Starbucks is Ground Zero in today's coffee culture

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On a recent Friday afternoon, a man and a woman on a Chicago commuter train are chatting when a napkin bearing the Starbucks Coffee Co. logo floats down from the upper level and lands on the floor beside them.

Seeing the logo, the duo immediately launches into a conversation about the growth of the chain and how it seems everyone needs a daily Starbucks fix.

"It's almost like McDonald's," the man says. "You stand in line at one store and see two more Starbucks being built down the street.


"Their marketing is unbelievable to get people that fired up," he continues. "I mean ... it's only coffee."

Not to the folks at Starbucks.

In the four years since going public, the chain of coffee bars has become wildly successful by turning one of the world's most pedestrian beverages into a premium product, wrapped in a carefully cultivated, widely recognized brand name that extends far beyond what's in the cup.

It is a brand that's defined as much by attitude as it is by products. For devotees, the Starbucks "experience" is about more than a daily espresso infusion; it is about immersion in a politically correct, cultured refuge from everyday hassles.


This has been accomplished with almost no assistance from traditional advertising. Add that marketing discipline to the blend, in the form of a branding campaign planned for next year, and the chain's growth potential is staggering.

From 1992 to 1996, consolidated net revenues for the Seattle-based company grew 575%, from $103.2 million to $696.5 million. During the same period, Starbucks' store count grew 508%, from 165 units to a current total of 1,004.

Although Starbucks controls a tiny fraction of the estimated $30 billion coffee market, its brand reach extends well beyond its stores and even past the coffeehouse niche.

Its mermaid logo today appears on mobile coffee carts and kiosks in airports, bookstores and some supermarkets; on fine-dining restaurant menus; and on the coffee machines in many large offices. And last year's deal with United Airlines gave Starbucks a product-sampling coup: exclusive access to 75 million domestic and international travelers.

Over the past year, the company invested an estimated $2 million with joint-venture partners to develop coffee-related products designed to build a presence on supermarket shelves.


The results include a branded Starbucks ice cream from Dreyer's Grand; a bottled version of its popular Frappuccino product developed with PepsiCo; and Double Black Stout, a coffee-laced beer brewed by Redhook Ale Brewery.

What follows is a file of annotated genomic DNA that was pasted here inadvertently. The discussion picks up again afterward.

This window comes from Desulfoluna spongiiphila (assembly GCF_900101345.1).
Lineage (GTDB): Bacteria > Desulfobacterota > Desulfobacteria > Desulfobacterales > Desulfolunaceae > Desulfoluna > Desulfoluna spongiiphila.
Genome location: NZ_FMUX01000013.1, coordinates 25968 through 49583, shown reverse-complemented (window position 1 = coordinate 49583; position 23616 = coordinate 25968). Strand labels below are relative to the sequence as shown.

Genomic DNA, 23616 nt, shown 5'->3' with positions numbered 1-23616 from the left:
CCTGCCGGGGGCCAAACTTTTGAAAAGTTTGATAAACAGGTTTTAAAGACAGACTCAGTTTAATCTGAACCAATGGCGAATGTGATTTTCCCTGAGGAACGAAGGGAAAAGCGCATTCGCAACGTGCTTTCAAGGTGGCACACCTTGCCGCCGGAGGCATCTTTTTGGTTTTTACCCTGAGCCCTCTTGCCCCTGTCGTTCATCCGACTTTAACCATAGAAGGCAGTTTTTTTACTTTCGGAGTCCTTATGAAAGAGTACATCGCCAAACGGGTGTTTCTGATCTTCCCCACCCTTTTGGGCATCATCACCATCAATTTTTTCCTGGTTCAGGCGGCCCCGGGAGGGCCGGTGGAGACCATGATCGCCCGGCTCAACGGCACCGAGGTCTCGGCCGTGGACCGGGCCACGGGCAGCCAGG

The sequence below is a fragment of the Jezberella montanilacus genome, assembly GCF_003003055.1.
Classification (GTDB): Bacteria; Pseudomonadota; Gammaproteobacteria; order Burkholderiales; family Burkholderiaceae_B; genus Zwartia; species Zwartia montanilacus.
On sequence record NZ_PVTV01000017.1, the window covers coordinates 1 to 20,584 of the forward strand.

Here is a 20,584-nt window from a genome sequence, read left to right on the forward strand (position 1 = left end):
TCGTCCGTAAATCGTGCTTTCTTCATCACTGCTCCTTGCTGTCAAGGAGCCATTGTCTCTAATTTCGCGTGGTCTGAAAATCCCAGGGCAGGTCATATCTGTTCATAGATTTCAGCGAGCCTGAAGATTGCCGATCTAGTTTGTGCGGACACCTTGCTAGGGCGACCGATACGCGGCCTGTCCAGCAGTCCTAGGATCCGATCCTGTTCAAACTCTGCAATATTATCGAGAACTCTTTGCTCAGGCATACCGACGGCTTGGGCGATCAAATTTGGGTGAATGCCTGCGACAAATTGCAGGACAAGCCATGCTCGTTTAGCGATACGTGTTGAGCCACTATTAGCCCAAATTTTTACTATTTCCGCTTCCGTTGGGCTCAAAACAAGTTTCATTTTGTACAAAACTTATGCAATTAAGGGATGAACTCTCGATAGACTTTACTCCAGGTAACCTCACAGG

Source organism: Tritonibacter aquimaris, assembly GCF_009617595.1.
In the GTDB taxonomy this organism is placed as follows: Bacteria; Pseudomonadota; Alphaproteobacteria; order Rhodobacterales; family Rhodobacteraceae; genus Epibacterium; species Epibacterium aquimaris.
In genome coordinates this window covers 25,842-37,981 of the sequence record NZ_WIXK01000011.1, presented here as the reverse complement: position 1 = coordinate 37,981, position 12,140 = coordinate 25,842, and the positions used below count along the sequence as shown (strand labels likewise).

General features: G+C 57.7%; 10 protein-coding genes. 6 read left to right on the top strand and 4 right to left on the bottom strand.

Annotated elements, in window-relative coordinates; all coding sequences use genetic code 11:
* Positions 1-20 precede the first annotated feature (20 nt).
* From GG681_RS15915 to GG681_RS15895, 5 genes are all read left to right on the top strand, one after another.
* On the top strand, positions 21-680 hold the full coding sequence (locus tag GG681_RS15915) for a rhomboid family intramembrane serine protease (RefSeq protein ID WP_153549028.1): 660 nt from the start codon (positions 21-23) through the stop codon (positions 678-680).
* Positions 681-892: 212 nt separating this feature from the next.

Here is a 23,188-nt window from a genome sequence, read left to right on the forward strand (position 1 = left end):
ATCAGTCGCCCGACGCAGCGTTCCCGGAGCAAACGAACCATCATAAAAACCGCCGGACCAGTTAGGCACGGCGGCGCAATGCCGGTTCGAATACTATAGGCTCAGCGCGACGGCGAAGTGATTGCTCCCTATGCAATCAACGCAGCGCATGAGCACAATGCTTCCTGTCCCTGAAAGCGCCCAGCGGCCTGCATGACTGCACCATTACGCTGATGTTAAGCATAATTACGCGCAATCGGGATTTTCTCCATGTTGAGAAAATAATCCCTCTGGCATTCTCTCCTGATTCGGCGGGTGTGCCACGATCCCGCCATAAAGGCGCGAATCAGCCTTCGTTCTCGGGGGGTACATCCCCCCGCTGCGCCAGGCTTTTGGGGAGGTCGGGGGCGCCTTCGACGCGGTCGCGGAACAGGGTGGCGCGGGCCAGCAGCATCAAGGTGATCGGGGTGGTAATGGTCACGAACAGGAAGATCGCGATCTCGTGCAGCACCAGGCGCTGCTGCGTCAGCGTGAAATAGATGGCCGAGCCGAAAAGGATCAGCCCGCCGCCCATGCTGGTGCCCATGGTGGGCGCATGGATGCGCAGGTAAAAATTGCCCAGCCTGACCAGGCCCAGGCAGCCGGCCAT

This fall, Starbucks began testing bags of its branded whole roasted coffee beans for sale in Portland, Ore., supermarkets, and another test of bean sales under the Navigator brand name in Meijer supermarkets in the Midwest. Deals with record companies such as Capitol Records have yielded customized music CDs for sale in Starbucks units.

As part of its "digital initiative," Starbucks last summer hired John Williams, publisher of Microsoft's online 'zine Slate, and set out to hook computer-savvy consumers. A revamped site on America Online promotes coffee culture and introduces AOL's 7 million subscribers to a digital version of Starbucks' mail-order catalog.

And a venture with computer-chip giant Intel Corp., announced at the recent Comdex computer show, may push Starbucks into the realm of wired cybercafes. The chain will test a prototype cafe that features Internet access in 1997.

Starbucks is determined to generate a buzz outside North America, particularly in Asia. When it opened its first of two units in Tokyo in August, as many as 200 customers at a time stood in line to get in the door. The first Singapore store is slated to open by the end of this month.

The company is particularly eager to pitch Frappuccino in Japan, which has an estimated $7 billion cold-coffee market. A $10 million deal with Japanese developer Sazaby promises to add a total of 12 stores there over 18 months.


Arguably, Starbucks' growth can be attributed to its ability to market itself as an ideal as much as a product--a caffeine-infused oasis for the hip and trendy.

Starbucks' affinity with customers is almost cult-like: The average customer visits 18 times a month, while 10% visit twice a day.

Still, in 1995 the company spent just under $3 million on measured media, according to Competitive Media Reporting.

"We are blessed with a brand with a tremendous reputation that people like to talk about," said Scott Bedbury, senior VP-marketing. "We can do more with less than most manufacturers."

Agreed Don Schultz, professor of integrated marketing at Northwestern University's Medill School of Journalism: "It says you can do tremendously well without spending a lot on traditional advertising."